Retirement is great. I’m really enjoying it. First of all, I HATE getting up early, and since all the early risers got up before me and set up the world ito suit themselves, work hours just never agreed with me. Now, I can set up my life so I don’t have to be ANYWHERE before noon.
However, there are downsides. Foremost is limited money. I’m not complaining; I have one of those dinosaurs of modern life: a pension. I have enough money to live on, but not really enough to be frivolous. So I’m always looking for ways to make that work. Frivolity is good.
Another downside people complain about is boredom and not having enough to do. I can’t say that’s a problem for me. I’m lucky enough to live in a place where there are more things to do than time to do them. But some retirees suffer from a feeling of letdown when they don’t have a regular job to go to every day. (Really???)
Why Not Go Volunteering?
Volunteering provides a one-stop solution to both of these downsides. First of all, there are endless needs right there in your own community: people who need whatever expertise you accumulated during your working days. Maybe you were a tax preparer? Volunteer to help people with that onerous task. Maybe you got pretty darned proficient with computer software? Many Literacy Centers and Libraries sponsor programs to help people learn those skills. Food banks always need volunteers. Volunteer work can be very satisfying and is certainly a great public service.
Volunteering can be a great way to learn skills, too. Volunteer with a group that’s helping establish a community garden to learn gardening skills. Volunteer with a group that teaches kids about local natural history and learn about it yourself at the same time. Retirement gives us time to pursue all those things we didn’t have time for while we were knee-deep in work.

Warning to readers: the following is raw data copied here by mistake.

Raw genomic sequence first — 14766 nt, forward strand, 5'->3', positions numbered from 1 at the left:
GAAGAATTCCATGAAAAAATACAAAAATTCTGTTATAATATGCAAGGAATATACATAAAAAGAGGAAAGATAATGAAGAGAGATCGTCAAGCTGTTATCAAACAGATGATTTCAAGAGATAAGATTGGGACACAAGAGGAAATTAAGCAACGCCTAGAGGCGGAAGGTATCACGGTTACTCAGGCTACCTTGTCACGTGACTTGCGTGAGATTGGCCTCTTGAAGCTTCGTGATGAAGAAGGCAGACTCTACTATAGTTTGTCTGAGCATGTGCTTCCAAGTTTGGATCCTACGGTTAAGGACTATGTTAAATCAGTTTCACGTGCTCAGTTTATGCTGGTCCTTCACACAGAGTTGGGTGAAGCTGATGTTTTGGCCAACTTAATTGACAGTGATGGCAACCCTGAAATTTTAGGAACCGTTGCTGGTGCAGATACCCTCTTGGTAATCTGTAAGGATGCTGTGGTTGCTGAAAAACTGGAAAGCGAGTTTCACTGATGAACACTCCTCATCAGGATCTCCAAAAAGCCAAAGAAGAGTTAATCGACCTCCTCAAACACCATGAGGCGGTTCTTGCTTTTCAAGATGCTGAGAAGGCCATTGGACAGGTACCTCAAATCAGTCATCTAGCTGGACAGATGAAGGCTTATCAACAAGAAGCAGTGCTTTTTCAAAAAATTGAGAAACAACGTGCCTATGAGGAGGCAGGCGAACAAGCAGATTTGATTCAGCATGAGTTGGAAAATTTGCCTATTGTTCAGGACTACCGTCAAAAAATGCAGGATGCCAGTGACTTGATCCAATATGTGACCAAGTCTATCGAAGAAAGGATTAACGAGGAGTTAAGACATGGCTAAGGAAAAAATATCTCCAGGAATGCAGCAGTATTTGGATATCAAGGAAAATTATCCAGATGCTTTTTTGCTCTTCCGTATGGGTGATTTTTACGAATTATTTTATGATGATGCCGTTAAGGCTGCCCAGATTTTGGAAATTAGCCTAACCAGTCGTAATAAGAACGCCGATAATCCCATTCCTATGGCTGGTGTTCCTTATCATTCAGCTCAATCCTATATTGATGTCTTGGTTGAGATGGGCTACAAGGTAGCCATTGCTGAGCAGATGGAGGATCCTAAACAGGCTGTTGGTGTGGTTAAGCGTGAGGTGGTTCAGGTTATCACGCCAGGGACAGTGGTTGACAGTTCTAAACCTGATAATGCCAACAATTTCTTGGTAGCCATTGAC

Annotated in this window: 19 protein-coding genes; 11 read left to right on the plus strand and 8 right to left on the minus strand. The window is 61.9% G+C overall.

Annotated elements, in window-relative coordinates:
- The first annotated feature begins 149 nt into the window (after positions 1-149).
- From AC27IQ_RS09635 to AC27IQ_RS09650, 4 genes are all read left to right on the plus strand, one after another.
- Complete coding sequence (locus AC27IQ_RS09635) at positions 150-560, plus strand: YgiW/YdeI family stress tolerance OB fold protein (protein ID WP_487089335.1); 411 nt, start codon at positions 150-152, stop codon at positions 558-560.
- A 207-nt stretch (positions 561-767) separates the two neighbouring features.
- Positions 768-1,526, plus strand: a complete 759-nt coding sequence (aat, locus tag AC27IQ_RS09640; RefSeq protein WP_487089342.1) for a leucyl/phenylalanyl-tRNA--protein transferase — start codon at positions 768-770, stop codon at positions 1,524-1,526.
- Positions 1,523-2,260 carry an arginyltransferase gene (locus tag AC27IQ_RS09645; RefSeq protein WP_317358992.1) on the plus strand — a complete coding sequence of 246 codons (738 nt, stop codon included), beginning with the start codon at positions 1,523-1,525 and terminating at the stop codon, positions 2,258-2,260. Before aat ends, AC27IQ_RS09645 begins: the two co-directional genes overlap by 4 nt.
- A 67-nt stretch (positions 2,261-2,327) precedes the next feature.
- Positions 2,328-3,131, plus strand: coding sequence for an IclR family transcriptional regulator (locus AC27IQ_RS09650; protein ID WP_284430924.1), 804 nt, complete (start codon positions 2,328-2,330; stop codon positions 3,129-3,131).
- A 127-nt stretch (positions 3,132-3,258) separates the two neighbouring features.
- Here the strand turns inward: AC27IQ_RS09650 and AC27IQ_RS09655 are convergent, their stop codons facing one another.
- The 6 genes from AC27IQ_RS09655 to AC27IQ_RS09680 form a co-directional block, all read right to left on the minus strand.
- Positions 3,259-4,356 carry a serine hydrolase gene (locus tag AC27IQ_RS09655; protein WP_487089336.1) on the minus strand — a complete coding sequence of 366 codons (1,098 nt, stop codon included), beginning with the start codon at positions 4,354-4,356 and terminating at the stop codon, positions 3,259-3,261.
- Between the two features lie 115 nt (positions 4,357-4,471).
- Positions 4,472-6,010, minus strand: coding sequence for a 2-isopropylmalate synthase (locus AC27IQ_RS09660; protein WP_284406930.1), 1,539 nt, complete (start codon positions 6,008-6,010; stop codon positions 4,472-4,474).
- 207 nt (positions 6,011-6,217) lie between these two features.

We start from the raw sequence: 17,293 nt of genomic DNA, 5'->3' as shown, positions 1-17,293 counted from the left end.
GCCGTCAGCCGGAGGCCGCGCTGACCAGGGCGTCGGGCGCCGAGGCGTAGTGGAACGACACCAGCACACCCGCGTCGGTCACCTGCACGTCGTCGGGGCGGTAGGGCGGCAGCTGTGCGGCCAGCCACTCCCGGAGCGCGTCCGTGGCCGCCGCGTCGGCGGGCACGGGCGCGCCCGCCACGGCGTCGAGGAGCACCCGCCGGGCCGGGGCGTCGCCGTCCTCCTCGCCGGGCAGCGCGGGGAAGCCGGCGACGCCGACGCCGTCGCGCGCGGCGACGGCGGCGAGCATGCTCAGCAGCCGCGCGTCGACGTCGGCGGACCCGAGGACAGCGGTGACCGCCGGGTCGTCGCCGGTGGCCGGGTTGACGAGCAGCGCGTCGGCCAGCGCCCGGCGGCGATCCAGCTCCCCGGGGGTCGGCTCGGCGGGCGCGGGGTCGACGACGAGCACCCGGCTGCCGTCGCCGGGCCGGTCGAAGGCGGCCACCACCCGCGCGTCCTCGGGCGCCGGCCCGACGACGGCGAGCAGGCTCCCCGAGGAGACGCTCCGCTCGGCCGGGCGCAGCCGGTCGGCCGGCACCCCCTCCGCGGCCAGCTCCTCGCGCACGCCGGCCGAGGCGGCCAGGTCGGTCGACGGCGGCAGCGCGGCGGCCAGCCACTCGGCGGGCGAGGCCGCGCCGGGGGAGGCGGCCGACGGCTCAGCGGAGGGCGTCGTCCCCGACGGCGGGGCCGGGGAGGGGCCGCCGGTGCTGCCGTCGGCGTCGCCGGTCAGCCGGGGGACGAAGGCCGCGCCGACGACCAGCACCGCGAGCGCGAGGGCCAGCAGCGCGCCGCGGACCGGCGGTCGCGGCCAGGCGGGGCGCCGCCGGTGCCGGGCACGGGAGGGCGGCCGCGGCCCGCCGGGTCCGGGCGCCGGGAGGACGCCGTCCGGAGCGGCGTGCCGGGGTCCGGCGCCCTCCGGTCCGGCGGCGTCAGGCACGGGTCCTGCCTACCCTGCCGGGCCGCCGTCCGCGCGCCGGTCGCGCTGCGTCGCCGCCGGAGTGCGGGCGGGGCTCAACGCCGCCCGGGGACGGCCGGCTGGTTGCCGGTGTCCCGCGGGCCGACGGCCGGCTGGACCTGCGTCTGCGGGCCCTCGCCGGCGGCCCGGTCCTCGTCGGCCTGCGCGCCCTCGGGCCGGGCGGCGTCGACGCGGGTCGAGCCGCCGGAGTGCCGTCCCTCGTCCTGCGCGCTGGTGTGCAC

Most communities have some kind of organization that helps match retirees with groups who need volunteers. Check with your local senior center or other community organization. Or just Google “volunteering in <name of your town>.”
I have to admit: the volunteer activities I participate in most happen to serve both of my retirement downsides. I volunteer as an usher at my local live theater/music venue, where I get to see the shows for the price of a little labor before and after. And I accumulate credits toward shows I can attend as a bonafide audience member. Check with your local opera company, theater group or symphony hall to see if that’s possible in your area. I find that I attend shows I wouldn’t have considered going to if I had to pay, and my general level of culture benefits.
My favorite unpaid job is working the door at the local Folk Club. I get to see six fantastic shows every Fall/Winter and all I have to do is show up early and take tickets. I’ve also done the same job for community theater productions. I happen to have connections because I participate in many of the productions, but that’s not a requirement. These groups always need volunteers to keep their costs down, and you get to see wonderful shows for free!
What kind of volunteering do you do? We’d love to hear about your experiences.